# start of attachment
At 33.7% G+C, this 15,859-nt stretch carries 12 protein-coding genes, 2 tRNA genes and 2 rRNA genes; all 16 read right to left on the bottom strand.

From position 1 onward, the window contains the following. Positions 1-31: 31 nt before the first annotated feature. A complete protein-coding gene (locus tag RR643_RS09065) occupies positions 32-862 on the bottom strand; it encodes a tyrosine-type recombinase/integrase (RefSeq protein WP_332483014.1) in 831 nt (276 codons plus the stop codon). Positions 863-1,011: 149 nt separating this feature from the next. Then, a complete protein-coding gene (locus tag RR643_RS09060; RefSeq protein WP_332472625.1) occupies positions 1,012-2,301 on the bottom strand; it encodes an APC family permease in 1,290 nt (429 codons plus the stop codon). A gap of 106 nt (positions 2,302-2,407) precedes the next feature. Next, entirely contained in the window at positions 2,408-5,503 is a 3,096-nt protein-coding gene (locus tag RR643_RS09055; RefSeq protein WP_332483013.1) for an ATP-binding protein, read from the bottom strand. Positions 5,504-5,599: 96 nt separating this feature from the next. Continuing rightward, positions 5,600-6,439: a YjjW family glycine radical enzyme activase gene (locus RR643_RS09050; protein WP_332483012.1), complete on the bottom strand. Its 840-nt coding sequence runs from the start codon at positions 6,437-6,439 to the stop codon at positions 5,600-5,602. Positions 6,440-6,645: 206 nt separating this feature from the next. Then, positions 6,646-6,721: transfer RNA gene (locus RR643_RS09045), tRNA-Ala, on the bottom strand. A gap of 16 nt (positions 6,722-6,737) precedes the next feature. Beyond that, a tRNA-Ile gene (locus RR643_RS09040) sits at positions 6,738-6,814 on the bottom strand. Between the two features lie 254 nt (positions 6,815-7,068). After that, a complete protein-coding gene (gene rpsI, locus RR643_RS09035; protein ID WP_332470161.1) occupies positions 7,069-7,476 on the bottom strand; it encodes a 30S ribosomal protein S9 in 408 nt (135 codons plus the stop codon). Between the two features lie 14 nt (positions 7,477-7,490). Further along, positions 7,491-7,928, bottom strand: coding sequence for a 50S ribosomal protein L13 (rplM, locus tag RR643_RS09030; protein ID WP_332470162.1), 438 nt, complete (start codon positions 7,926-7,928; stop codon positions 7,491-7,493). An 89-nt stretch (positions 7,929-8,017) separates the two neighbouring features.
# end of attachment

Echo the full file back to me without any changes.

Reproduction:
At 33.7% G+C, this 15,859-nt stretch carries 12 protein-coding genes, 2 tRNA genes and 2 rRNA genes; all 16 read right to left on the bottom strand.

From position 1 onward, the window contains the following. Positions 1-31: 31 nt before the first annotated feature. A complete protein-coding gene (locus tag RR643_RS09065) occupies positions 32-862 on the bottom strand; it encodes a tyrosine-type recombinase/integrase (RefSeq protein WP_332483014.1) in 831 nt (276 codons plus the stop codon). Positions 863-1,011: 149 nt separating this feature from the next. Then, a complete protein-coding gene (locus tag RR643_RS09060; RefSeq protein WP_332472625.1) occupies positions 1,012-2,301 on the bottom strand; it encodes an APC family permease in 1,290 nt (429 codons plus the stop codon). A gap of 106 nt (positions 2,302-2,407) precedes the next feature. Next, entirely contained in the window at positions 2,408-5,503 is a 3,096-nt protein-coding gene (locus tag RR643_RS09055; RefSeq protein WP_332483013.1) for an ATP-binding protein, read from the bottom strand. Positions 5,504-5,599: 96 nt separating this feature from the next. Continuing rightward, positions 5,600-6,439: a YjjW family glycine radical enzyme activase gene (locus RR643_RS09050; protein WP_332483012.1), complete on the bottom strand. Its 840-nt coding sequence runs from the start codon at positions 6,437-6,439 to the stop codon at positions 5,600-5,602. Positions 6,440-6,645: 206 nt separating this feature from the next. Then, positions 6,646-6,721: transfer RNA gene (locus RR643_RS09045), tRNA-Ala, on the bottom strand. A gap of 16 nt (positions 6,722-6,737) precedes the next feature. Beyond that, a tRNA-Ile gene (locus RR643_RS09040) sits at positions 6,738-6,814 on the bottom strand. Between the two features lie 254 nt (positions 6,815-7,068). After that, a complete protein-coding gene (gene rpsI, locus RR643_RS09035; protein ID WP_332470161.1) occupies positions 7,069-7,476 on the bottom strand; it encodes a 30S ribosomal protein S9 in 408 nt (135 codons plus the stop codon). Between the two features lie 14 nt (positions 7,477-7,490). Further along, positions 7,491-7,928, bottom strand: coding sequence for a 50S ribosomal protein L13 (rplM, locus tag RR643_RS09030; protein ID WP_332470162.1), 438 nt, complete (start codon positions 7,926-7,928; stop codon positions 7,491-7,493). An 89-nt stretch (positions 7,929-8,017) separates the two neighbouring features.